Historian Niall Fergusson, this week, complains about the latest round of journalistic analogies, increasingly frequent since the 2016 election, he points out, between the current state of the US and the late Roman Republic. “The only thing to be said in favor of this analogy”, he says, “is that it beats ‘We are the Weimar Republic’.”
There is some truth to the adage that those who ignore history are bound to relive it. It is even more true that while history doesn’t repeat, it rhymes. We listen to the present, and we hear echoes of the past.
I agree with Ferguson that we are not Rome. In many ways, we aren’t even anything like Rome. But our construction of the Roman past, like our construction of any other past, is a useful field in which to sit and contemplate our current struggles, opportunities, and threats.
We don’t know very much about the past. Even for periods that are relatively as heavily documented as late-Republican Rome, we have at best a rough surface, cobbled together from the accounts of a few interested observers drawn from a very narrow cross-section of society. Other periods of our past are imagined on the basis of little more than a few flakes of stone and the occasional bone fragment.
We fill in the gaps and give the picture some depth by imagining what things, people, and actions could have connected the fragments we see. This imagination is deeply rooted in the present. We take a few old things, and, using what we know in the present, we imagine connections between them.
Individually, we don’t know much more about the present than we do about the remote past. We know a very small and narrow patch of the present in more depth than the rest, but we imagine the rest. We look at the few things we know about the wider world, and imagine connections between them based on what we know of our immediate surroundings.
Our models of the present have a great deal in common with our models of the past. It isn’t surprising then, that we have no trouble using the one, to help us think about the other. Ferguson argues, using Seven Days in May, one of my favourite book/films combos, that the study of ancient Rome has no predictive power for contemporary US history. He is right about that. That doesn’t mean it isn’t a helpful framework for asking questions about what decisions we should make as a community, what dangers await us as polities, and how we should conduct ourselves as citizens. The Roman past, like any other past, holds valuable lessons for the present.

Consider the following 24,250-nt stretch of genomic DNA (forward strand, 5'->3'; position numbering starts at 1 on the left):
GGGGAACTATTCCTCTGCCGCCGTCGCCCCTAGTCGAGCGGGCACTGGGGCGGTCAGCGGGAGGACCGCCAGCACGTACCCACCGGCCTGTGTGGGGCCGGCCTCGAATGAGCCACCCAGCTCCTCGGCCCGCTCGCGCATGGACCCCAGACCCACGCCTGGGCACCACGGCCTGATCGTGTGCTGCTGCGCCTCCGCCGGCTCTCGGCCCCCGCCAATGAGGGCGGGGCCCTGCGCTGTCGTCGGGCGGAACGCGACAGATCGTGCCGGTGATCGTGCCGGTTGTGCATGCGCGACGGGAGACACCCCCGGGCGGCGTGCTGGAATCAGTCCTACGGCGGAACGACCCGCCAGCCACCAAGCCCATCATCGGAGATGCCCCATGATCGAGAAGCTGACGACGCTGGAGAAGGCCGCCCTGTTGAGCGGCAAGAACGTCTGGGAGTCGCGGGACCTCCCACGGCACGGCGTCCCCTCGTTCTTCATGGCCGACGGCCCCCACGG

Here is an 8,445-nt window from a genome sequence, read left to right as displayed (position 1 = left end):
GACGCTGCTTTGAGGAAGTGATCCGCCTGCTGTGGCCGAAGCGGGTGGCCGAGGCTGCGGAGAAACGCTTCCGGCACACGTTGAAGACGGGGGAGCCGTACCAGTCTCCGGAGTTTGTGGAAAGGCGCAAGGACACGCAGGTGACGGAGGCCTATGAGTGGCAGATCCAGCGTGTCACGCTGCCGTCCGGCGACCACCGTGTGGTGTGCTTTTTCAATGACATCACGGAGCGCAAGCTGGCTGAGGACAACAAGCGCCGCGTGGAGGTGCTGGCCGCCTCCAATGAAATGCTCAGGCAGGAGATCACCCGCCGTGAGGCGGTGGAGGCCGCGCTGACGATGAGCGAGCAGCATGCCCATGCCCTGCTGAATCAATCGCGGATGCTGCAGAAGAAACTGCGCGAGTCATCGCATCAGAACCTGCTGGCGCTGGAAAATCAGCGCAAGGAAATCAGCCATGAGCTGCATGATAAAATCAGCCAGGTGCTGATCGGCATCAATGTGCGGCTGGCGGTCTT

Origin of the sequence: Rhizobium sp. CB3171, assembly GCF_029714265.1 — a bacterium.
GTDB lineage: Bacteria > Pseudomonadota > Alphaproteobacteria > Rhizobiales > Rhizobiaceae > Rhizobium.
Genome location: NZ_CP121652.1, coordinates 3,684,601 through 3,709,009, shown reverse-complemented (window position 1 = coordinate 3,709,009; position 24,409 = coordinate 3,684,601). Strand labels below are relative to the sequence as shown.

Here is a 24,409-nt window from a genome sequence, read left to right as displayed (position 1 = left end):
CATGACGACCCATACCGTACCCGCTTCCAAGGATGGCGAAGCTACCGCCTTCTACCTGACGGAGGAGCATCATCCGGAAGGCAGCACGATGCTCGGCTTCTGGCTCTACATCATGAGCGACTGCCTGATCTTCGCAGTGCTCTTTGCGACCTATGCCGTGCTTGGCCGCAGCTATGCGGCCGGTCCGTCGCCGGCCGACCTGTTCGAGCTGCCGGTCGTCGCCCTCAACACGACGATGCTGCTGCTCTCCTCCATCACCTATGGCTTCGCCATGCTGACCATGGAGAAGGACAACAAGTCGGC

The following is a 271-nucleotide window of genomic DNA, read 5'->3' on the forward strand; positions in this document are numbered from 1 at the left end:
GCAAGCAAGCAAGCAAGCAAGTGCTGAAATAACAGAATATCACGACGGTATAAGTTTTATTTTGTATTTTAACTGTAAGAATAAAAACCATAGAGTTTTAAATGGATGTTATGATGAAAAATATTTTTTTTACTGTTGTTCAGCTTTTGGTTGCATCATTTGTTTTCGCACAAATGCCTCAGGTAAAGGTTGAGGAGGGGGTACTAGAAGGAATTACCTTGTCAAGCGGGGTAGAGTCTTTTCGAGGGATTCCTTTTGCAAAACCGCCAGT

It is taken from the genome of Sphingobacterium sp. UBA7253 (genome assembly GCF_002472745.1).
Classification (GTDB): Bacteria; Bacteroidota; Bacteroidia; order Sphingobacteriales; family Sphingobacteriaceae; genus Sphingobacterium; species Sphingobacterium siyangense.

I hear its echoes. In the current immigration crisis, which is fundamentally about the ability of non-US citizens to participate in the US experiment, I hear echoes of the Social Wars. In the monotonic and repetitive campaign rhetoric of Bernie Sanders, which is fundamentally a call for a return to largely imaginary values of fairness, humility, and collectivism, I hear echoes of Cato the Younger’s speeches. In the paralysis and abdication of the constitutional oversight role of the US Congress, I hear echoes of the rise of the Principate of Augustus.
That doesn’t make us Rome, but hearing each of those echoes, some stronger than others on different days, focuses my mind and helps me think about what we are going through. I could equally hear echoes of the rise and fall of the chiefdoms I believe existed in the Eastern Baltic in the mid-Holocene, but I don’t think my thoughts about them would be as intelligible to my family and friends. I could focus on the echoes I hear in Trump’s tweets of Cleon, Son of Cleanenetus, who was the first Athenian politician, according to Aristotle, “to use unseemly shouting and coarse abuse”, and “seems, more than anyone else, to have been the cause of the corruption of the democracy by his wild undertakings”, but I choose not to.
Most days, I choose to focus on the echoes of the Fall of the Roman Republic. I listen to them to help me think more clearly about a present that is just as mysterious, challenging and opaque as the remote past, but which is infinitely more dangerous, because, unlike any of our pasts, it can end us.
2 thoughts on “Trump, the fall of the Roman Republic, and the place of analogy in historical thought”
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